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She Aimed to Be the Next Steve Jobs. Far From It

Podcast, doc dig into the mess that was Elizabeth Holmes' Theranos
By Arden Dier,  Newser Staff
Posted Jan 24, 2019 9:45 AM CST
Elizabeth Holmes, founder of Theranos, speaks in San Francisco on Nov. 2, 2015.   (AP Photo/Jeff Chiu, File)

(Newser) – Theranos is kaput, but details of the once bankable blood-testing company are still coming to light, including in a documentary and six-part podcast from ABC News and Nightline. The first episode of The Dropout podcast, released Wednesday, dives into founder Elizabeth Holmes, particularly her desire to emulate Steve Jobs while turning Theranos into the next Apple, per Rolling Stone. After dropping out of Stanford at 19, Holmes began wearing black turtlenecks and speaking in a lower octave, sources tell Rebecca Jarvis, who spent three years investigating the woman who was once the youngest self-made female billionaire, per a release. Holmes' company touted portable devices capable of conducting 200 tests on a drop or two of blood—a health care revolution—though that wasn't the reality. In fact, one woman tells ABC News that a faulty blood test made her fear her cancer had returned.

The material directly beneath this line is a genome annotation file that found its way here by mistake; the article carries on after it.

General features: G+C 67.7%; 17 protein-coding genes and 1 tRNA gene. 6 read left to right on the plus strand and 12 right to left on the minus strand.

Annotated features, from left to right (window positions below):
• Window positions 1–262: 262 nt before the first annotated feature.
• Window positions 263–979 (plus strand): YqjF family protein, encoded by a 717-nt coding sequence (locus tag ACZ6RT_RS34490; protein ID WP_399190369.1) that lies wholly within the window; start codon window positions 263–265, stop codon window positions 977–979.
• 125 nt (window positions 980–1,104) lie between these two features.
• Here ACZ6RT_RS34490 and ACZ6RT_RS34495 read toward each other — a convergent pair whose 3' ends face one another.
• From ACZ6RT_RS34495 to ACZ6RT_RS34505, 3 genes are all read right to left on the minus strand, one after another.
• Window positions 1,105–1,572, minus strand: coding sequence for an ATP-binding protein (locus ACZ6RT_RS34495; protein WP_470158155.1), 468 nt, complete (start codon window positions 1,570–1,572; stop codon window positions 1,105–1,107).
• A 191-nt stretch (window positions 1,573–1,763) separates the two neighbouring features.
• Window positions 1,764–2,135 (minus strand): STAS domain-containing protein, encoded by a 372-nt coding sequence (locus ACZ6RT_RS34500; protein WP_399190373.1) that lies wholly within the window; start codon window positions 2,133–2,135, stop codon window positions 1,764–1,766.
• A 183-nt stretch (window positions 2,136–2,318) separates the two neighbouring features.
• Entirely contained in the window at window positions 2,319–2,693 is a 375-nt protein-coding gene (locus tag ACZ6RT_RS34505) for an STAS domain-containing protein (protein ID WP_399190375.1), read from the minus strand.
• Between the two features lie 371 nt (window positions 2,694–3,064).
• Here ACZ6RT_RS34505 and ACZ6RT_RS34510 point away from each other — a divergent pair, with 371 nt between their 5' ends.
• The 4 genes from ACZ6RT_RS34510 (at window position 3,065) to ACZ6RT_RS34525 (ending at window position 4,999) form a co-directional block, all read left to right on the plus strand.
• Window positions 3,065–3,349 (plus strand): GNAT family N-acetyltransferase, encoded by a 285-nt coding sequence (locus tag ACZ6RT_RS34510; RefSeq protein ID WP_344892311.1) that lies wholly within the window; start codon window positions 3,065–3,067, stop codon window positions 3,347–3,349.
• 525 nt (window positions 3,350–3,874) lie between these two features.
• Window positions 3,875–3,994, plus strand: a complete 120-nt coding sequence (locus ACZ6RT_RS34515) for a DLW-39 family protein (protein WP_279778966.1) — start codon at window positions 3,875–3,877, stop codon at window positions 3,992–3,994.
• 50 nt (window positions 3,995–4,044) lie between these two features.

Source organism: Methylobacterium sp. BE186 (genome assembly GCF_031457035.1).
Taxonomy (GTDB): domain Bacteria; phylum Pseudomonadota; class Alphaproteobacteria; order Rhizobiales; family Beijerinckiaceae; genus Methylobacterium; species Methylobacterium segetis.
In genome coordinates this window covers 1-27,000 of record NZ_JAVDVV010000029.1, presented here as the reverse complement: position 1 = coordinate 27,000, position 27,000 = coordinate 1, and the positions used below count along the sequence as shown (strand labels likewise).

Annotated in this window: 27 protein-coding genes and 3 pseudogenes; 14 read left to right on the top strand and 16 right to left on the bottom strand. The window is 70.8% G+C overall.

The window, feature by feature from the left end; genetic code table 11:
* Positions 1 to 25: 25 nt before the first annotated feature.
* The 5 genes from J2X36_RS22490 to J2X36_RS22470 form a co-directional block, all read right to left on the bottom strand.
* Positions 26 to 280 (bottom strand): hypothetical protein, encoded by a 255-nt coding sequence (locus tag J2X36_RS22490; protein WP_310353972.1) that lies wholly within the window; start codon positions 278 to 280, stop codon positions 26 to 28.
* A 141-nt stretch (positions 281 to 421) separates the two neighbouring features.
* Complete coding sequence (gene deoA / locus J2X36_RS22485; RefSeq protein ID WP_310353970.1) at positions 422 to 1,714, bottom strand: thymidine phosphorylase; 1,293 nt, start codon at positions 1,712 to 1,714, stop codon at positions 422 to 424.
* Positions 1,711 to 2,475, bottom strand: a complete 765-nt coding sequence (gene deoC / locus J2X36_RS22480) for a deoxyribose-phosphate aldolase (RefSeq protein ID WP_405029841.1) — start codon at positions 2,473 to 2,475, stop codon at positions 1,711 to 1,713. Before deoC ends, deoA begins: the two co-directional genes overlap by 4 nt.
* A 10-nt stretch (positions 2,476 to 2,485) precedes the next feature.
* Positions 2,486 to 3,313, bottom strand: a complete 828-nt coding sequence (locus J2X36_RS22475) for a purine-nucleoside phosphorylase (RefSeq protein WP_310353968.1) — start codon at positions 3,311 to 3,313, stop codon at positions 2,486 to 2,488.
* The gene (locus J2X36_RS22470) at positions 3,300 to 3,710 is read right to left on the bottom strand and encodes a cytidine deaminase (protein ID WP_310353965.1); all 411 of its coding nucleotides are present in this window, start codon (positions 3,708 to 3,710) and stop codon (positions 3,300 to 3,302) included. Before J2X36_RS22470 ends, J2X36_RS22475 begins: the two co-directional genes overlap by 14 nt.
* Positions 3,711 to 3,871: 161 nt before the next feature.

"It's probably the most interesting fraud case I've dealt with," a lawyer who sued Theranos on behalf of investors tells Jarvis. "They fooled patients, they fooled doctors." The wife of Theranos' former chief scientist, Ian Gibbons, even blames the company for his suicide, per TechCrunch. More revelations come from Holmes' never-before-aired deposition in front of the Securities and Exchange Commission, included in the podcast and a documentary of the same name (see a preview). "For the first time, you see Elizabeth having to answer questions about what the devices were really capable of," Jarvis tells TechCrunch, though "answer" is perhaps used lightly. Per Inside Edition, Holmes said "I don't know" a whopping 663 times over three days. She did, however, discuss her romantic relationship with Theranos COO Ramesh "Sunny" Balwani, Jarvis says. He, like Holmes, is facing 20 years in prison on wire fraud charges. (Meanwhile, a film is in the works.)

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